Henry May (American politician)

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Henry May (February 13, 1816 – September 25, 1866) was a U.S. Representative from Maryland.

Henry May
Member of the U.S. House of Representatives
from Maryland's 5th district
In office
March 4, 1853 – March 3, 1855
Preceded byAlexander Evans
Succeeded byHenry William Hoffman
Member of the U.S. House of Representatives
from Maryland's 4th district
In office
March 4, 1861 – March 3, 1863
Preceded byHenry Winter Davis
Succeeded byFrancis Thomas
Personal details
Born(1816-02-13)February 13, 1816
Washington, D.C., U.S.
DiedSeptember 25, 1866(1866-09-25) (aged 50)
Baltimore, Maryland, U.S.
Resting placeCathedral Cemetery
Political partyDemocratic
RelationsHermann Oelrichs (nephew)
Charles May Oelrichs (nephew)

Early lifeEdit

May was born in Washington, D.C. on February 13, 1816. He was a son of Dr. Frederick May (1773–1847) and Juliana Mathilda (née Slacum) May (1793–1822). His siblings included John Frederick May, William May, Julia Matilda (née May) Oelrichs (mother of Hermann Oelrichs, Charles May Oelrichs and Lucie Oelrichs Jay), Laura (née May) Wise (the wife of Gen. George D. Wise), and Julian S. May. His father, who was born in Boston, was a physician who spent nearly the last fifty years of his life practicing in Washington.[1][2]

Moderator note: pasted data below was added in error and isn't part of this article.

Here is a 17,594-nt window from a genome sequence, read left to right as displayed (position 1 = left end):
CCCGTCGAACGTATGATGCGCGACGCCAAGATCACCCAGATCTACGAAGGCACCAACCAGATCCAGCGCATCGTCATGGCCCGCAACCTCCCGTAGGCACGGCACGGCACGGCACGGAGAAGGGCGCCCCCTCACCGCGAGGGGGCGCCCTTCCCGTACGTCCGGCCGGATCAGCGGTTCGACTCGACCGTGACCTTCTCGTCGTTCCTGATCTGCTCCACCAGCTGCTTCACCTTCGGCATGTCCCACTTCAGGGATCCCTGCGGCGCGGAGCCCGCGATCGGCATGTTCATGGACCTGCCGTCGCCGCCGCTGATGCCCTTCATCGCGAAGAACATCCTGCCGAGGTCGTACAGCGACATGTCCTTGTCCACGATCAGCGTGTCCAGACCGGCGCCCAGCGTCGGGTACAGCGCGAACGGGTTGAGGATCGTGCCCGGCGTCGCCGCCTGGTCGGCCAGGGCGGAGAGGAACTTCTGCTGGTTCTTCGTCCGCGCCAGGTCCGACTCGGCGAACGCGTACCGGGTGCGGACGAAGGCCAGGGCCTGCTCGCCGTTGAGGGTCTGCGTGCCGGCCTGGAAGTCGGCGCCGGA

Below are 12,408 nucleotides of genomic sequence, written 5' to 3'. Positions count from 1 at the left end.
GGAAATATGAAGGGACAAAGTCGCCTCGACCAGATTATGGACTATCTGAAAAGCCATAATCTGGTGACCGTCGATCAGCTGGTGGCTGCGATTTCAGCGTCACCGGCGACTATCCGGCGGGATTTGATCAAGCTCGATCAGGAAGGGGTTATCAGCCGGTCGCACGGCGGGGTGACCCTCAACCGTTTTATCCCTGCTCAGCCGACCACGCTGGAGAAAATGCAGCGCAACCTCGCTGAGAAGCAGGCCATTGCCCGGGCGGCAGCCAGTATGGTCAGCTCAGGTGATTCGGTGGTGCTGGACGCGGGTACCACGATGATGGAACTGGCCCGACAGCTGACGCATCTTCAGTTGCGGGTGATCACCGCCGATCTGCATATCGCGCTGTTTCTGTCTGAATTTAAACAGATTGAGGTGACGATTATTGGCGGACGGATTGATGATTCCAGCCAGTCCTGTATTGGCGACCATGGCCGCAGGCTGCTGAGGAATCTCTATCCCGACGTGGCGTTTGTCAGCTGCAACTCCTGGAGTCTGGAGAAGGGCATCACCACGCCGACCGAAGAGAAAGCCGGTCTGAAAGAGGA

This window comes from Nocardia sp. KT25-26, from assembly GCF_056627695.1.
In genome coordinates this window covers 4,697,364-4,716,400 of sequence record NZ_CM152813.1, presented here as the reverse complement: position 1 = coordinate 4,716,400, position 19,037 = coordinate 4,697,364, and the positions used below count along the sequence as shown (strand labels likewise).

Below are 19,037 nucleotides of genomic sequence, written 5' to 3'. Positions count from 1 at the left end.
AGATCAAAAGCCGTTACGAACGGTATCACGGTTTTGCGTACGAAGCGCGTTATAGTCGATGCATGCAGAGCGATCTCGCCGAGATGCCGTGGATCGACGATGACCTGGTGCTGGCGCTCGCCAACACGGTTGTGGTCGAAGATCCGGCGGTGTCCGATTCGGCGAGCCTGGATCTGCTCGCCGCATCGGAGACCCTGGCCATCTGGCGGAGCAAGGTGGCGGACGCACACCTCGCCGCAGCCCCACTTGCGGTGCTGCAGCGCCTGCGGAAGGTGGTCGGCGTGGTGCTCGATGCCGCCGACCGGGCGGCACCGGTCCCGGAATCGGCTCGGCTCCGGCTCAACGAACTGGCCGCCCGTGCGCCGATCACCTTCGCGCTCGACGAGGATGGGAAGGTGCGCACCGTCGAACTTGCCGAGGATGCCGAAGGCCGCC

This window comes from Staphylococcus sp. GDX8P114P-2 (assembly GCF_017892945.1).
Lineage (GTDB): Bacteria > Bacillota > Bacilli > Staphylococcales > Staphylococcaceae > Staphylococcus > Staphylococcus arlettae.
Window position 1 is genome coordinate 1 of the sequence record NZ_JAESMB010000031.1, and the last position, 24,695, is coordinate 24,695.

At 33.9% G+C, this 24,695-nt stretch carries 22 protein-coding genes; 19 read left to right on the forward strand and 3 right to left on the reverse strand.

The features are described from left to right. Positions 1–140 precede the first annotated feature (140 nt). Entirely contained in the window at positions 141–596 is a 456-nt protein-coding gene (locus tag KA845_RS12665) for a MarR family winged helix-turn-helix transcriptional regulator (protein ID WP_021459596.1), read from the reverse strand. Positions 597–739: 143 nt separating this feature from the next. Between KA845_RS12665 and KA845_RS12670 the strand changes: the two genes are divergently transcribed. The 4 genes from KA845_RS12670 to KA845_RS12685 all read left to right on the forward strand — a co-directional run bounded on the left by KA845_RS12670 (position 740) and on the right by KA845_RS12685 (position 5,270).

His paternal grandparents were Abigail (née May) May and Col. John May, who participated in the Boston Tea Party and became a prominent solider in the American Revolutionary War.[3]

He attended Columbian College (later George Washington University), also in Washington, D.C. He studied law, was admitted to the bar in 1840, and commenced practice.


In 1850, May was sent by President Franklin Pierce to Mexico to investigate claims under the United States' treaty of peace with Mexico. He moved to Baltimore, Maryland. In 1852, May was elected as a Democrat to the Thirty-third Congress, serving one term from March 4, 1853 to March 3, 1855. He was an unsuccessful candidate for reelection in 1854 to the Thirty-fourth Congress, but was elected as a Unionist to the Thirty-seventh Congress, serving form March 4, 1861 to March 3, 1863.